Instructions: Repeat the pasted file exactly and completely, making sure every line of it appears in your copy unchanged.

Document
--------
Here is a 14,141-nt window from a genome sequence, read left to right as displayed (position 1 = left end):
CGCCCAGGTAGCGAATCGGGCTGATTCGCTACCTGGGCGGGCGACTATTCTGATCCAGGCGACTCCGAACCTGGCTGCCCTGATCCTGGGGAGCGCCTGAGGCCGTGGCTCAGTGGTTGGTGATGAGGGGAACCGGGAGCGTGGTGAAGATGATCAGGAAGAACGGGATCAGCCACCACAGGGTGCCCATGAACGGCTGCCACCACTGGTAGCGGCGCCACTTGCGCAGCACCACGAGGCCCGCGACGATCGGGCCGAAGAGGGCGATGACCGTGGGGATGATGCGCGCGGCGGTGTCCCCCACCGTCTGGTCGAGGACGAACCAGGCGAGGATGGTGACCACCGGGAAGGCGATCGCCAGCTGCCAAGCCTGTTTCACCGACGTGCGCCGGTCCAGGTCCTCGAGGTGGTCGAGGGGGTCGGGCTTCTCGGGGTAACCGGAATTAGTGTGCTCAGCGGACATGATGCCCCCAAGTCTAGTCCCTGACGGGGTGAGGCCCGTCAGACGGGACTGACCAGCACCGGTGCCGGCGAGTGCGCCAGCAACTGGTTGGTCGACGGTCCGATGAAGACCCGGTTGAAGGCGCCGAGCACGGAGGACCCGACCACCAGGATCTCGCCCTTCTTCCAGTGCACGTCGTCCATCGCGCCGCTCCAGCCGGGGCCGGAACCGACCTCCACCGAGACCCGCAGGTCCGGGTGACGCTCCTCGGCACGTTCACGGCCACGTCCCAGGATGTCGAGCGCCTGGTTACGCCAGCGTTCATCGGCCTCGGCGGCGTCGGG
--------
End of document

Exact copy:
Here is a 14,141-nt window from a genome sequence, read left to right as displayed (position 1 = left end):
CGCCCAGGTAGCGAATCGGGCTGATTCGCTACCTGGGCGGGCGACTATTCTGATCCAGGCGACTCCGAACCTGGCTGCCCTGATCCTGGGGAGCGCCTGAGGCCGTGGCTCAGTGGTTGGTGATGAGGGGAACCGGGAGCGTGGTGAAGATGATCAGGAAGAACGGGATCAGCCACCACAGGGTGCCCATGAACGGCTGCCACCACTGGTAGCGGCGCCACTTGCGCAGCACCACGAGGCCCGCGACGATCGGGCCGAAGAGGGCGATGACCGTGGGGATGATGCGCGCGGCGGTGTCCCCCACCGTCTGGTCGAGGACGAACCAGGCGAGGATGGTGACCACCGGGAAGGCGATCGCCAGCTGCCAAGCCTGTTTCACCGACGTGCGCCGGTCCAGGTCCTCGAGGTGGTCGAGGGGGTCGGGCTTCTCGGGGTAACCGGAATTAGTGTGCTCAGCGGACATGATGCCCCCAAGTCTAGTCCCTGACGGGGTGAGGCCCGTCAGACGGGACTGACCAGCACCGGTGCCGGCGAGTGCGCCAGCAACTGGTTGGTCGACGGTCCGATGAAGACCCGGTTGAAGGCGCCGAGCACGGAGGACCCGACCACCAGGATCTCGCCCTTCTTCCAGTGCACGTCGTCCATCGCGCCGCTCCAGCCGGGGCCGGAACCGACCTCCACCGAGACCCGCAGGTCCGGGTGACGCTCCTCGGCACGTTCACGGCCACGTCCCAGGATGTCGAGCGCCTGGTTACGCCAGCGTTCATCGGCCTCGGCGGCGTCGGG